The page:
IPv6 end user addressing

Scott Helms khelms at ispalliance.net
Fri Aug 12 14:18:28 UTC 2011

On 8/11/2011 6:09 PM, Owen DeLong wrote:
> On Aug 11, 2011, at 2:53 PM, Scott Helms wrote:
>> On 8/11/2011 5:28 PM, Owen DeLong wrote:
>>> You're talking about the front end residential gateway that you manage. I'm talking about
>>> the various gateways and things you might not yet expect to provide gateways that residential
>>> end users will deploy on their own within their environments.
>> The question I asked you is why should I as the service provider deploy routers rather than bridges as CPE gear for residential customers.  If you didn't understand the question or didn't want to address that specific questions that's fine, but you certainly didn't answer that question.
> I think i did below. However, in my region of the world, most service providers don't provide the
> CPE and most customers are BYOB.

Are you not CONUS?  I thought I specified North American market, if not 
that was my intent, and in NA the service providers do supply in excess 
of 95% of all CPE.  (Keep in mind that the term CPE is actually a little 
dangerous since telcos use it one way and cable providers another, in 
this case I am referring to the access device that provides the PHY 
translation from the access network (DSL, DOCSIS, FTTx, wireless, etc) 
and that device, which can be a router or a bridge, is almost always 
provided by the service provider.)  My entire question is really should 
that device be a router in the future in your opinion.

>>> Of course, in order for the ISP to properly support these things in the home, the ISP
>>> needs to terminate some form of IPv6 on some form of CPE head-end router in the
>>> home to which he will (statically or otherwise) route the /48 whether it is statically
>>> assigned or configured via DHCPv6-PD.
>> What is a CPE head-end router?  That seems like an oxymoron.  Where would such an animal live, in the home or the head end/central office?  Who is responsible for purchasing it and managing it in your mind?
> In the home and the consumer is responsible. The fact that you utterly want to avoid
> the concept of topology in the home shows me that you really aren't understanding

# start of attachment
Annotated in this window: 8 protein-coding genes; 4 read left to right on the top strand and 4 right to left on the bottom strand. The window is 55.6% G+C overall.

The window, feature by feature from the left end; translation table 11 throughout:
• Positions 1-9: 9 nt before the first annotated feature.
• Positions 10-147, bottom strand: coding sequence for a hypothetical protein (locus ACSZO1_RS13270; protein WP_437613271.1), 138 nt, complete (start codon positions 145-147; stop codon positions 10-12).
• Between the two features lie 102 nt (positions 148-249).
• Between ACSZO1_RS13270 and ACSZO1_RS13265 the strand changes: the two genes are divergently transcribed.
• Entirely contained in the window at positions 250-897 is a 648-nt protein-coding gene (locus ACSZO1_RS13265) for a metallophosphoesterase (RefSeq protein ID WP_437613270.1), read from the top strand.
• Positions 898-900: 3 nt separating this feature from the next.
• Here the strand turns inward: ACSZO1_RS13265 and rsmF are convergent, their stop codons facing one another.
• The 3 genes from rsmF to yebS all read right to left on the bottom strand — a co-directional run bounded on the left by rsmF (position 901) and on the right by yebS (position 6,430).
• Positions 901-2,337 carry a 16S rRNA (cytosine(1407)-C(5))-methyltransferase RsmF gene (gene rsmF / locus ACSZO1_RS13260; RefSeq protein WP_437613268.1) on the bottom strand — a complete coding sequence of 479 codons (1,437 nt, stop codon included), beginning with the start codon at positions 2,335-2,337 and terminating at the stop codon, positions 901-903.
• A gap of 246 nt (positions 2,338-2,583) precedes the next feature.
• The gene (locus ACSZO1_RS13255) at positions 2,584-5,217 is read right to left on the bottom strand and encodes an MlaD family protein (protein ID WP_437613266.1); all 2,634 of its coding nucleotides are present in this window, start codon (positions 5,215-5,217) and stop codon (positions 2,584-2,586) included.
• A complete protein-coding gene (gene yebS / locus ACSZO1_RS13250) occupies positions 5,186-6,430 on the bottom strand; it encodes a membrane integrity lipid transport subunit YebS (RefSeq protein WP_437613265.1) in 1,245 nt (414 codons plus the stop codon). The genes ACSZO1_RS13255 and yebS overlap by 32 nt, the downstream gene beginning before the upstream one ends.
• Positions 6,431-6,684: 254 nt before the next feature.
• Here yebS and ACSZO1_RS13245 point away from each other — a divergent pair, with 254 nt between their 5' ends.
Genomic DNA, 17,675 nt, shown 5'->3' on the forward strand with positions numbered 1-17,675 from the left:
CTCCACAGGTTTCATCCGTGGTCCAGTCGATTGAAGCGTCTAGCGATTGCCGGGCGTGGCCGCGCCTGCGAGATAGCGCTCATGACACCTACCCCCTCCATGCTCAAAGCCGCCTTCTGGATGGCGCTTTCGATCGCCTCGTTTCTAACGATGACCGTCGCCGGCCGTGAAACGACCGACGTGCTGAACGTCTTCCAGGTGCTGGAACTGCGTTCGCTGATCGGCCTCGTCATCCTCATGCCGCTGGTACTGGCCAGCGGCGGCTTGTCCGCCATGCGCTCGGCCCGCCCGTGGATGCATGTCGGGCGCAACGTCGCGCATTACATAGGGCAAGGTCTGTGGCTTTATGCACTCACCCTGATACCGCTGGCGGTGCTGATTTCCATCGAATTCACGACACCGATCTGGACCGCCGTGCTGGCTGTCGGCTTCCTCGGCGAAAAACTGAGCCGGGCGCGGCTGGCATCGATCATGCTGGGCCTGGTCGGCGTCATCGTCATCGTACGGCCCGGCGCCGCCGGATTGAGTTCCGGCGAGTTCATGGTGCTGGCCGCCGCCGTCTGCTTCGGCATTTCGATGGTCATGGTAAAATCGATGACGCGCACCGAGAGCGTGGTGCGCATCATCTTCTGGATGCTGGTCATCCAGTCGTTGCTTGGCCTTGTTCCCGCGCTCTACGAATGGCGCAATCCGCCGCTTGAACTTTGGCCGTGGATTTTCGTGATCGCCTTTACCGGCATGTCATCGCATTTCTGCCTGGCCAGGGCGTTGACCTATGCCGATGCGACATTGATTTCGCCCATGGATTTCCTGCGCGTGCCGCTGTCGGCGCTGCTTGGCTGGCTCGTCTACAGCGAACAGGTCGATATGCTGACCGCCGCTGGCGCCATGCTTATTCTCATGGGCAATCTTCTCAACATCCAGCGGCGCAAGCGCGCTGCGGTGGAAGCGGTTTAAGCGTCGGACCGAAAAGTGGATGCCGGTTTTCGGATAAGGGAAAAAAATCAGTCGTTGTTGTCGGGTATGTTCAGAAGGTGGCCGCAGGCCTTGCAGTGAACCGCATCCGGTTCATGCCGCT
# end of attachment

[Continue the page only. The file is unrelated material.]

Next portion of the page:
> where things already are in many homes and where they are going in the future.
> ISP->CPE Head End Router-><Multiple additional routers and other deivces some of which have additional routers and or topology behind them.

I'm not avoiding anything, the term CPE head end router is oxymoronic 
and AFAIK isn't an industry term at all.  I simply want to understand 
where in the physical network this theoretical device lives and who owns 
it.  If its a customer premise device then you shouldn't describe it as 
having anything to do with the head end, since that's the other side 
(often a long way away) of the connection.

> Some definitions of the above pseudo-diagram already exist in many people's
> homes (and I am including Joe six-pack in this) today.
> Lots of users string wired and wireless routers together in multiple layers with and
> without NAT in various (and often creative albeit not necessarily constructive) ways
> within their homes.
> Today, all of that is hidden from you because their CPE head end router (the one
> that talks to your supplied bridge in most cases) NATs it all behind one address.
> In the future, it will be semi-visible in that you'll see the additional addresses, but,
> you still won't have to do anything about it because it's routed and all you have
> to do is deliver the /48 instead of delivering the /128 (equivalent of the /32 you
> deliver today).

Well, that's not really true.  Given the complexities of firewalls and 
allowed access the requirements for service providers to manage that for 
most home users is going to increase rather than stay the same or 
decrease.  That's kind of the point of TR-069 and the related suite 
(TR-098 especially).

Scott Helms
Vice President of Technology
ISP Alliance, Inc. DBA ZCorum
(678) 507-5000

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